Newspaper Association, among others, in negotiations with suppliers.

It is in the interest of power companies to deal with blocks of

consumers,

even if it means offering much lower rates, Disch says. "It

reduces

the acquisition cost of individual customers, which is very attractive

to energy companies," he says. "It also increases your buying

power."

What pool you decide to join, says Disch, depends on "price and

politics," but every businesses should consider it. "When

you get to the national level, it’s a little tricky, but any

organization

at the state level should take a look at it," he says.

Or you can stay with your current supplier. By law, prices will drop

5 percent each year for the next two years, but after that, what’s

to gain may be more than monetary, says Disch. "PSE&G, as good

as they are at the pipes and wire things, haven’t been a breeding

ground for entrepreneurial people and they’re just having a difficult

time learning to compete, cut deals quickly, cut pricing, and add

new technologies."

Last week’s deals, in fact, could mean a loss of anywhere from $350

million to $500 million for the big companies, Disch estimates.

"Maybe

they think they’ll make it up in their franchises, but that could

start adding up," he says. "I suspect they didn’t like to

lose the NJBIA and Chemical Industry Council. I bet that went all

the way to the top floor in Newark."

Top Of Page
Deferred Compensation

Always craved a pair of golden handcuffs? If you are

in the banking business and yearn for the deferred pay that executives

in other industries are getting, you might consider the approach of

the newly opened corporate staffing regional sales office of Bank

Compensation Strategies at 3100 Princeton Pike, Suite I-D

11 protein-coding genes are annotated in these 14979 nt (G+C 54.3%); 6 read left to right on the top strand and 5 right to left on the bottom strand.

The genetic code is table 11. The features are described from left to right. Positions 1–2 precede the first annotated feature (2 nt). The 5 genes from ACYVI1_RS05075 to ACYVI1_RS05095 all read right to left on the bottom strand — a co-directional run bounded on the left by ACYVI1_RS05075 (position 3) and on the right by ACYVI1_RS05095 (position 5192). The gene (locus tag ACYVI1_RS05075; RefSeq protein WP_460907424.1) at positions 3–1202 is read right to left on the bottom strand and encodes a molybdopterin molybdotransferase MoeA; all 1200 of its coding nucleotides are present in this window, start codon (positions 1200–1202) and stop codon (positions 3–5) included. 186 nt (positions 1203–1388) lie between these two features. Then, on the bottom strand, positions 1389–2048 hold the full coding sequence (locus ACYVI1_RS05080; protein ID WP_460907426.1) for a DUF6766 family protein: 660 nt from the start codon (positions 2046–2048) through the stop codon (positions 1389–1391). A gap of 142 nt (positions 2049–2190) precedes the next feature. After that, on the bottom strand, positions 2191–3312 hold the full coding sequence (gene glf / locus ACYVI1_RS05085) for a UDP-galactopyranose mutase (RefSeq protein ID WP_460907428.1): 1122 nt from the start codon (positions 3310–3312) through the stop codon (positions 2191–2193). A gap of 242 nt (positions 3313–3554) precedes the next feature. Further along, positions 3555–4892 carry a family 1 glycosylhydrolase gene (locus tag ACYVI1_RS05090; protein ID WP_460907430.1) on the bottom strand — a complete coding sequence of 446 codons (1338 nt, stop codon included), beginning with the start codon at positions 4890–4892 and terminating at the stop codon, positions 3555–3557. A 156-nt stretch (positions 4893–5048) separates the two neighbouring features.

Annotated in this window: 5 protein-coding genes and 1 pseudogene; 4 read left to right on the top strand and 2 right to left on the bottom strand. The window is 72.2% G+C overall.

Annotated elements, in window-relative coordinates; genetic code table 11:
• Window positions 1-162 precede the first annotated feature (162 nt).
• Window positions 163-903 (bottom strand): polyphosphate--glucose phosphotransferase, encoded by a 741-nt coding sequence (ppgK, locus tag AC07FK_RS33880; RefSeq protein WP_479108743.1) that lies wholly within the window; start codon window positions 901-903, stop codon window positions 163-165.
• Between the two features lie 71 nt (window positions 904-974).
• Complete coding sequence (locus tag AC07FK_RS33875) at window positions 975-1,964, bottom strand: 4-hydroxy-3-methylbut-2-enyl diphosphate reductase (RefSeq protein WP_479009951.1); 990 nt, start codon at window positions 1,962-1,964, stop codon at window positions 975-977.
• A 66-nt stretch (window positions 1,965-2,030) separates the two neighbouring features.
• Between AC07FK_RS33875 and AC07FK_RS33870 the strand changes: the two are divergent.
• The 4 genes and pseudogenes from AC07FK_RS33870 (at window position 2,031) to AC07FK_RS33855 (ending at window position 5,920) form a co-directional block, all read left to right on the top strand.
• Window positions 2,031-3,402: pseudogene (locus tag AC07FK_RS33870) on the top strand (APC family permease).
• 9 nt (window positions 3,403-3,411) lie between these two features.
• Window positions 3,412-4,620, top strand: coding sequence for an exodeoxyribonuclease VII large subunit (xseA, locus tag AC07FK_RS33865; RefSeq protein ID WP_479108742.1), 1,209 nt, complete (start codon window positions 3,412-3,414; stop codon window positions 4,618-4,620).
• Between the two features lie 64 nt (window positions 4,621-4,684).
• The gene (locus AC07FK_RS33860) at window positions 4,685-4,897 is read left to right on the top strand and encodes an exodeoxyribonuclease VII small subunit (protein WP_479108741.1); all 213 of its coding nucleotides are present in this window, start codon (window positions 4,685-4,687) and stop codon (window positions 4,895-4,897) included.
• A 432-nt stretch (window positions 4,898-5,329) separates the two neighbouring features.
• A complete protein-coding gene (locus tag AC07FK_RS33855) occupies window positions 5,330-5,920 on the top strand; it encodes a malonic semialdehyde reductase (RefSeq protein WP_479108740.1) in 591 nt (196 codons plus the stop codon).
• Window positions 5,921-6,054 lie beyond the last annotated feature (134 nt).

(609-912-1121,

E-mail: pyoung@bcs-group.com). It provides supplemental

executive

and director benefit plans exclusively to the banking industry.

The 100-person, Minneapolis-based firm is a division of Clark Bardes

Holdings Inc. Patrick K. Young, the regional director, expects

the three-person Princeton Pike office will add two more staffers

next year. Young majored in finance and economics at East Carolina

University, Class of 1981, and worked for Merrill Lynch for 16 years

before joining Integrated Financial Services (IFS), when that firm

had a sales agreement with BCS to sell goods and services. Now the

former IFS employees in this office are all directly employed by BCS.

BCS not only helps design the compensation program, it will also get

you ready to present the program for approval by the board and help

with regulatory compliance. That’s what makes executive pay in the

banking business so crucial — the federal government is always

looking over the bank’s shoulder.

Nationally, says Young, BCS works with more than 5,000 bankers at

more than 1,100 institutions to provide more than $4 billion in

benefits.

"We don’t charge fees unless we successfully implement a plan

— after the board has approved it and the documentation is in

place," says Young. Fees run from $2,000 to $8,000 but are more

typically in the $5,000 range.

Banking is a tricky industry, not only highly regulated, but also

highly volatile. After a merger the human resource department is faced